"My films are like tourist guides"
Film director Woody Allen opines on the euro crisis, President Obama and Rome
Truman Capote once defined movie star interviews as the lowest form of journalism. He was no doubt right, but when the subject is Allan Stewart Konigsberg, aka Woody Allen, it's hard to resist. Fed up with producers controlling his scripts and casts in his own country, the creator of Annie Hall has made several films in Europe in recent years. After London, Paris and Barcelona/Oviedo, his latest stop is the Italian capital, where he directed and starred in To Rome With Love, which is released in Spain on September 21.
Question. Do you think people will go to see your new film because of you or because of Rome?
Answer. I don't know. Rome is a beautiful city. I was there for three months, and I was able to visit splendid places, meet lots of people and eat that delicious food.
Q. Is this the end of your European phase?
A. No, no, I hope to keep filming abroad. My next film will be in the US, but the one after will be elsewhere. I have been asked to film in South Africa, Moscow and China, in different places, and we are thinking it over.
Q. Some of you critics have said your European films are like tourist guidebooks.
A. I agree. I love cities and I love photographing them. If I have the opportunity to work in Rome, Barcelona or Paris, I try to show them - it's very important for me. So yes, I agree they are like tourist guidebooks.
Q. They also say they don't go much beyond the clichés...
A. That is also completely true. I don't have real knowledge of those cities. I don't know Barcelona like a Spaniard or London like an Englishman. In Europe I'm strictly a tourist, and so I have a tourist's perception.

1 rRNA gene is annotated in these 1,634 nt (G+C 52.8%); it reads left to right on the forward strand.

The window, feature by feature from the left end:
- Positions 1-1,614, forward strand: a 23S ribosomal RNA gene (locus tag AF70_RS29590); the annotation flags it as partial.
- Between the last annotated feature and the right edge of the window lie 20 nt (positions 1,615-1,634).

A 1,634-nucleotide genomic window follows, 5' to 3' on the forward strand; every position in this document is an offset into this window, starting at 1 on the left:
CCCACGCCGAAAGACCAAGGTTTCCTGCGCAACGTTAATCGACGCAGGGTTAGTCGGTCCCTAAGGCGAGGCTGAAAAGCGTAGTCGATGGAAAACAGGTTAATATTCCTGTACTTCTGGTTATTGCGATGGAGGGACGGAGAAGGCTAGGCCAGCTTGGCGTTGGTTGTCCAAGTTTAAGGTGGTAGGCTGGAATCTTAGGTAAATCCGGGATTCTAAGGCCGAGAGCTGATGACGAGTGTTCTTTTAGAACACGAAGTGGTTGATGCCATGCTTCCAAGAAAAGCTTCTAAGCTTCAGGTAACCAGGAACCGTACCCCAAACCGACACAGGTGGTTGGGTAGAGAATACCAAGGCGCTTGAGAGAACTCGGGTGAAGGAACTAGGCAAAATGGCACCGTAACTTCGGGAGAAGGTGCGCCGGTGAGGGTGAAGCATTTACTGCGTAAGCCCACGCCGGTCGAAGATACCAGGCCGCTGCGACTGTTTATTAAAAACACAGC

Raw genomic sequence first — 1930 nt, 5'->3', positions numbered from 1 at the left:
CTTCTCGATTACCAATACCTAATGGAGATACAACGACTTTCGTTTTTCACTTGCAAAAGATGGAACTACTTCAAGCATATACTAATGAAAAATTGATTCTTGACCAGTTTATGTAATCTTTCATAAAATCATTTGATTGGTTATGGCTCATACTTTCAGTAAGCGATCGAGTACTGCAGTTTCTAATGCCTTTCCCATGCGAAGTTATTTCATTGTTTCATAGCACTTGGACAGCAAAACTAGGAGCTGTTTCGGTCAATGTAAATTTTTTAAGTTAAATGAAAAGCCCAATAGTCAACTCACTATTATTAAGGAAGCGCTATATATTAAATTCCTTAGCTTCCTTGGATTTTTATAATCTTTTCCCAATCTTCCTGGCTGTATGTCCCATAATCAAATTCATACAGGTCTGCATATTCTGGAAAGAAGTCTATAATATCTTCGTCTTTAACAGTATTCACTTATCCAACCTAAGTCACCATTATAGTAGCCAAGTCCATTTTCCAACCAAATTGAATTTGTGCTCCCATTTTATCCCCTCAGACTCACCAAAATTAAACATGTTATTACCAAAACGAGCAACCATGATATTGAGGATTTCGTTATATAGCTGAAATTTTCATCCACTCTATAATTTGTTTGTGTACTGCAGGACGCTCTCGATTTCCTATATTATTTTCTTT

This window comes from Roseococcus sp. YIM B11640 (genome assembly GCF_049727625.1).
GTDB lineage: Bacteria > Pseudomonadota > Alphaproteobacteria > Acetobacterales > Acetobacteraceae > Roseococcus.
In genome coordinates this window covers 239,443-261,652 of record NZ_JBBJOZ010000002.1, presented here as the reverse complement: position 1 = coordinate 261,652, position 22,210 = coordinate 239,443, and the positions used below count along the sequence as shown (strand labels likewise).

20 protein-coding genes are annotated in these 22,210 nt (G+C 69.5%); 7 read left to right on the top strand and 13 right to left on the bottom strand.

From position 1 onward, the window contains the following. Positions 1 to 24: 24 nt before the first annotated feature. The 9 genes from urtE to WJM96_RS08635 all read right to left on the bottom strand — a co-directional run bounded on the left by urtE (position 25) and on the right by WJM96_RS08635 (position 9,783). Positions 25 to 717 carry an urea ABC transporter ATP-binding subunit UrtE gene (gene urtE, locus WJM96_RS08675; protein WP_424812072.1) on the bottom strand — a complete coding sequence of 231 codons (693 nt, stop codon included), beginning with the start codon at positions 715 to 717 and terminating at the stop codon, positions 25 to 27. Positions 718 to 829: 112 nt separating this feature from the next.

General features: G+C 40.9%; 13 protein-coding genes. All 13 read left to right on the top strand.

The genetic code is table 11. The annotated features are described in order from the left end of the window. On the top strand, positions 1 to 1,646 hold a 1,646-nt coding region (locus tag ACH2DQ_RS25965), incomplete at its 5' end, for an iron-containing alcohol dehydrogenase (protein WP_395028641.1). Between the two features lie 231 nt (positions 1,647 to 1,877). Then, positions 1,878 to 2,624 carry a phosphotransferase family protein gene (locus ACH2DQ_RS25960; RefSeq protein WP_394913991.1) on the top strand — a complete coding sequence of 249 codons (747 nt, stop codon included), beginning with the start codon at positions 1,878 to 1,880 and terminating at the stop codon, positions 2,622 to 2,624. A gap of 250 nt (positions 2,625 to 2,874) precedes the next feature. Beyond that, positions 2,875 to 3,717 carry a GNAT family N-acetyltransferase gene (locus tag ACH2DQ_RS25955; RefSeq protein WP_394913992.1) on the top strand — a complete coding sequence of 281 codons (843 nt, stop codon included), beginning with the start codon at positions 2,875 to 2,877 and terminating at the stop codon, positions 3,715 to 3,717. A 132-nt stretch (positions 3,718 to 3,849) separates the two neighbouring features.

Q. And would you say that is a good or bad thing?
A. I think a good thing. It's what I want to do and I think that's what the public wants to see. I like to give my tourist's perception. In fact, it's what I did years ago with Manhattan in New York, and everybody in the city said "that isn't New York, it's a romantic New York, not the real New York." I agree.
Q. How is it spending so much time outside of New York?
A. I love living in New York. When I work abroad I go back to edit the film, put it together, add the music and do the postproduction. Once in a while I go out on a tour with the jazz band. I don't mind being abroad if the hotels are good.
Q. How do you see the old Europe with its enormous and ongoing economic crisis?
A. I see that Europe is worse than the United States right now; we went through a very bad period, but Obama has been very effective, and I think he will be even more so in the next four years, after the elections. If Europe goes on like this, that will have a very bad effect on the United States and could make victory difficult for Obama. Greece is a big problem, and Spain is going through a very bad moment, but a different one. Spain is a great country and you feel it will get out of this. I'm less sure about Greece.
Q. You have said that listening to Wagner produces strange effects...
A. Germany has to respond to the crisis in a generous and cooperative way. They cannot demand more austerity because that is very hard on people and doesn't help to create employment. You have to do the opposite of that.
Q. Did you feel the impact of Berlusconi in Italy?
A. Well, he was a very flamboyant leader, bigger than any fictional character. People like those kind of characters, maybe because they are mysterious and they have an emotional component. Maybe he amuses them. They voted for him - it's not like he seized power, but then he became too crazy, and that, combined with the financial problems, finished him off.
Q. You're of a similar age but you lead a calmer life, no?
A. I have been married for 15 years. I have a 12-year-old kid and another who is 13. I take them to school; I live a middle-class life; I'm at home; I practice the clarinet and I exercise on my machine.